Peterson Pipe Show in Springfield Missouri !!
Peterson Pipe ShowMarch 17th, 2018Just For Him 1334 E Battlefield, Springfield, MO 65804
To celebrate St. Patrick's Day this year we will once again be having a Peterson Pipe Show. OnSaturday, March 17th from 10am-10pm we will have over a hundred Peterson Pipes at 20% off including a limited number of 2018 Peterson St. Patrick's Day Pipes and Peterson tobaccos at 10% off including a limited number of 2018 Peterson's St. Patrick's Day tobacco tins as well as samples of Peterson tobaccos. There will be Corned Beef & Cabbage and probably some beer. We will have movies or TV shows with an Irish theme, Irish actors or attractive redheads playing all day. If you don't own a Peterson you should and if you do this is the perfect time to add to your collection.
It's funny how some comments burrow into our heads and become unforgettable, no matter how they may have been intended. I once overheard someone describe the act of smoking a pipe outdoors as "barbaric." That's a strange word for describing the gentle art of pipesmoking, and perhaps the contrast of my perception of the harmless activity, and the harsh, dismissive judgement of another perspective, made the episode a permanent thought bouncing around in my head. Now, every time I head for the door, my pipe packed with tobacco, a lighter and tamper in my pocket, the word drifts through my mind, flashing in neon colors.
No one forces me outside; I'm just set in my ways. I'm fairly protective of my pipe-smoking. It's a carefully-cultivated practice, and one that is compelling enough to take me outside, even when the weather aggressively suggests that I should stay indoors. It's the reason the rims of my pipes are charred and dinged, and that I can be found in one of the few nearby sheltered areas when the wind is high. A cultured person would enjoy the easily-predictable routine of smoking indoors, their pipes in no danger of burning too hot, and able to be knocked against a cork knocker, rather than the nearest tree or the bottom of my shoe.
But if smoking is a reprieve from the day-to-day — whether as a moment of reflection, or a meditative process — then it has its place in the outdoors, and in fact should be even better outdoors, as both help us forget the indoors world for a while. As the days get longer, they bring with them the bustle and goings-on of a new season — it only makes sense to seek a reprieve in the outdoors now and then, viewing the horizon, and thinking, and gently puffing. If that's barbaric, then I am proud to be a barbarian.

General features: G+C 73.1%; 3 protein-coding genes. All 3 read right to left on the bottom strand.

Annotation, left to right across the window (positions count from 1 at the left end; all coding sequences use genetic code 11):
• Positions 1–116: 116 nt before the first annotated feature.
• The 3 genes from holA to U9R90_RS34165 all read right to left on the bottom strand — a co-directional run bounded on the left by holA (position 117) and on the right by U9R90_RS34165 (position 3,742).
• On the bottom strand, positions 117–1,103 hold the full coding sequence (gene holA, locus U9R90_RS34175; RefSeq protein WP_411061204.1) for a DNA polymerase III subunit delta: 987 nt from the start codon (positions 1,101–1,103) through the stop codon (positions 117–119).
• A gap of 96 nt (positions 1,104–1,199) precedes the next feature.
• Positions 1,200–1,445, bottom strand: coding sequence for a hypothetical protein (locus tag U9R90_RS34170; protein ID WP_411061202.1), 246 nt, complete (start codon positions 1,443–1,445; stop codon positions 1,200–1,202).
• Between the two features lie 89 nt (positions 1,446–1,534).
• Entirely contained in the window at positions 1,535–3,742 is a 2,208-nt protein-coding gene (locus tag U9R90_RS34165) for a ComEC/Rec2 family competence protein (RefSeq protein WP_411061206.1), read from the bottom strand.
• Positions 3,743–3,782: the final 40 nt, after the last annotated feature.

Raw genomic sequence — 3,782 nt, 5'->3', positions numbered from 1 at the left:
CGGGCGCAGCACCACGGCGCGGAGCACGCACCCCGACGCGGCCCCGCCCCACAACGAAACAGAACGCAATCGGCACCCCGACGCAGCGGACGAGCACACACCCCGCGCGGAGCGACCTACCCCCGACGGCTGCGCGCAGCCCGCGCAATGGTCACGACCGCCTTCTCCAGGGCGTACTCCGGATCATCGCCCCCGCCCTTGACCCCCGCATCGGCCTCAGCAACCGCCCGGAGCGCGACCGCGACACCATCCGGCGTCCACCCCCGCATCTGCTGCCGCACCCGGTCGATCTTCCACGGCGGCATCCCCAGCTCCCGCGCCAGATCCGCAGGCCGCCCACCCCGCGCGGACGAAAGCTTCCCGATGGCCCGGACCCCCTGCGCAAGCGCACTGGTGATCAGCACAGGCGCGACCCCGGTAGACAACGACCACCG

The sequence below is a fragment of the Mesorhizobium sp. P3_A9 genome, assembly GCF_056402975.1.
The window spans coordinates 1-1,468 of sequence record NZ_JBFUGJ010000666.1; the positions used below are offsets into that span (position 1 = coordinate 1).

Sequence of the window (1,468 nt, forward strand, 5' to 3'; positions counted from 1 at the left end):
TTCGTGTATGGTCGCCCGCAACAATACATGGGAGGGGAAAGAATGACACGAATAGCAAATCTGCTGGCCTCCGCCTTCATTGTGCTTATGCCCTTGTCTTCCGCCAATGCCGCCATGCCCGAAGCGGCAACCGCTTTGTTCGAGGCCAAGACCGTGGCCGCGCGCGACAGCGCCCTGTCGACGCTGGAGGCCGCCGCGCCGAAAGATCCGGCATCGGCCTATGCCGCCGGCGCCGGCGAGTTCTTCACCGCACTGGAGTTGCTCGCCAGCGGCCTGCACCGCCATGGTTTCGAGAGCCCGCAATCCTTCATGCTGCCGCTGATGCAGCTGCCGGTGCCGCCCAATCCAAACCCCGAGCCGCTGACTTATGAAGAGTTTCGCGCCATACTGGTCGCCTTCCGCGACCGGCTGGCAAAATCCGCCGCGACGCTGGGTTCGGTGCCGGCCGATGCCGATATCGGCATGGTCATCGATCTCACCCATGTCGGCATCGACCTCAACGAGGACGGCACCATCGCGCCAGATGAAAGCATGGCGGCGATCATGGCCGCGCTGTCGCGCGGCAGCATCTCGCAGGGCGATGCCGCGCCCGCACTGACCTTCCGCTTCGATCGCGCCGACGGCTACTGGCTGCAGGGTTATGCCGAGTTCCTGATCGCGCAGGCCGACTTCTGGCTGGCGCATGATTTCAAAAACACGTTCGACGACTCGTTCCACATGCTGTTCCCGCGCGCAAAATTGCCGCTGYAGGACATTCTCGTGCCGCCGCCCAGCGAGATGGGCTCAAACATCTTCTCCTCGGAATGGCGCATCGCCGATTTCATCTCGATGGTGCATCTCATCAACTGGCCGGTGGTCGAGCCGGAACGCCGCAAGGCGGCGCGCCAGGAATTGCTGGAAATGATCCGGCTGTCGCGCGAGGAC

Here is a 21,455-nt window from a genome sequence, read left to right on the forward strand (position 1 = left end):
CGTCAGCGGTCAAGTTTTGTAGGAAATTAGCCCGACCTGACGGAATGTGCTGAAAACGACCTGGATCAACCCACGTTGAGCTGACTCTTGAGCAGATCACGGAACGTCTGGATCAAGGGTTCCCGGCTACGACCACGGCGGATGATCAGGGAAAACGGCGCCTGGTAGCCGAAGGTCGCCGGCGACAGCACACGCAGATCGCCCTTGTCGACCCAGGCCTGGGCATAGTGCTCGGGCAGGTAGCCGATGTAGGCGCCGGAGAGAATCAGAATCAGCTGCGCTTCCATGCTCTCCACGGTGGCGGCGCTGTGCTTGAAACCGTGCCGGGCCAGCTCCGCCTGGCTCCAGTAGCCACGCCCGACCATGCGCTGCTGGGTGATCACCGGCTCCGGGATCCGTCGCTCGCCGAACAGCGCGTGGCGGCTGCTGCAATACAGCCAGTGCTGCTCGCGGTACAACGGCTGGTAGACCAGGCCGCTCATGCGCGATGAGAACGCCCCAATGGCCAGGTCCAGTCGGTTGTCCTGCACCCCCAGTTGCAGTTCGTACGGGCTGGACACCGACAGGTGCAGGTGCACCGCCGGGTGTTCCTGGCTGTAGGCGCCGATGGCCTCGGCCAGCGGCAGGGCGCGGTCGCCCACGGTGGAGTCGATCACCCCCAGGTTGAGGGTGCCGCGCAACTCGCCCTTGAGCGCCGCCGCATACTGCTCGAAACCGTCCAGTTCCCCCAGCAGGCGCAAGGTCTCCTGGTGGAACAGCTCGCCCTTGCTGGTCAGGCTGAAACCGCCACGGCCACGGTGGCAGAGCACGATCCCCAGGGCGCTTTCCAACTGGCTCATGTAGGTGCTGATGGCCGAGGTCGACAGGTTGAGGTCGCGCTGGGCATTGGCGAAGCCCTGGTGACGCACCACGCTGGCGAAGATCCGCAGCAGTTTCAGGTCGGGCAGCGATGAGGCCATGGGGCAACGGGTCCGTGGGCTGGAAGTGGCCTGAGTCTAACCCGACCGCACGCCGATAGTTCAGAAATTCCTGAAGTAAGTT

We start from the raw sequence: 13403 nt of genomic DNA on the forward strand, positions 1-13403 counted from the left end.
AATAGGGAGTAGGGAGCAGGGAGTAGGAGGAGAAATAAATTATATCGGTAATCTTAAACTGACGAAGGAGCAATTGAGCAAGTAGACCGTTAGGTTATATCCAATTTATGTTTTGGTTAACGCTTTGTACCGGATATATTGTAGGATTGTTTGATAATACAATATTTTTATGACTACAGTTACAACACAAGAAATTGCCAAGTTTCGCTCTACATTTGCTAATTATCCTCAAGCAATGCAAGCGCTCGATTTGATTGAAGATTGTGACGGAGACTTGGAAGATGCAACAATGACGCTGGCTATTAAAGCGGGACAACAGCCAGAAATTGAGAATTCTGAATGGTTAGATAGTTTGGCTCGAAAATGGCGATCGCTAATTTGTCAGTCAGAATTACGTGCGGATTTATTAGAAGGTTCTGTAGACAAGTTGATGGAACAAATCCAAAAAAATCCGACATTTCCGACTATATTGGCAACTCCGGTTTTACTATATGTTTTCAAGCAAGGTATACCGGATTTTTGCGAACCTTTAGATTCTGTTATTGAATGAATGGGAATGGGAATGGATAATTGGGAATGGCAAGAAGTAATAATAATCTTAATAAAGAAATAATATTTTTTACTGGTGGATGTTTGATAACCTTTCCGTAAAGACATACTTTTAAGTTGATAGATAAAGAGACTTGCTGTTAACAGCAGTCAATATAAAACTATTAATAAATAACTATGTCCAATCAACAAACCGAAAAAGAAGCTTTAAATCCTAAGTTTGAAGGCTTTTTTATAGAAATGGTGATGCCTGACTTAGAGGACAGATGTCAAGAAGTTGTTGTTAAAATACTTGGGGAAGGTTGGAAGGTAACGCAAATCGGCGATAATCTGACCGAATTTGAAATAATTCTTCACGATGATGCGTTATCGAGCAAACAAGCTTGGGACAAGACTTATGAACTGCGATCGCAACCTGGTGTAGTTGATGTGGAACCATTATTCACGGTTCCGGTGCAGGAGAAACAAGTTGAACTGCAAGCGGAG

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I was cleaning some pipes the other night, swabbing them out with alcohol, pipe cleaners scattered about, shank brushes and Q-tips piling up, everything covered in soot, including my hands, my work surface and, strangely, the cats, when I thought, hey, we have self-cleaning ovens (and self-cleaning cats), why not pipes?
Congratulating myself on my genius, I searched online and discovered that self-cleaning ovens were invented 55 years ago, in 1963. How could it be that pipes are half a century behind current technology? How could pipemakers overlook this labor-saving process? I would have to lead the revolution myself.
Ovens clean themselves under high heat. Pipes produce heat. Ovens are coated with porcelain enamel that does not bind with other materials, instead letting them bake off into ash. That sounds like it could work for pipes.
It turns out, though, that porcelain enamel doesn’t breathe the way briar does, nor does it absorb moisture, nor build cake, nor impart that distinctive flavor of briar. Instead, it tastes like the inside of an oven, as you would know if you experimented more with tasting household appliances. The inside of a refrigerator or dishwasher, for example, tastes much different than the inside of an oven. In the interest of comparative science, I had to taste the inside of a pipe bowl as well, and I’m saddened to report that it was even less satisfactory than the inside of the microwave. And I probably should have waited for the tobacco to stop burning.
Furthermore, I embarrassingly discovered that we've already had self-cleaning pipes for 350 years. Clay pipes can be placed in a fire to bake out all the residues, and that was the primary cleaning technique before the advent of pipe cleaners.
But I prefer briars, and my spidey sense tells me not to put my briar pipes in the fire. I have a vague feeling the result could be as disappointing as the taste test.
So, after a day of research, and half a day explaining to my wife why I was crawling around the kitchen sticking my tongue into various appliances (she talked me out of trying the toaster), I've concluded that self-cleaning pipes are not yet technologically feasible.
Even more distressing, I have to admit that, in the self-cleaning department, cats are superior to pipes.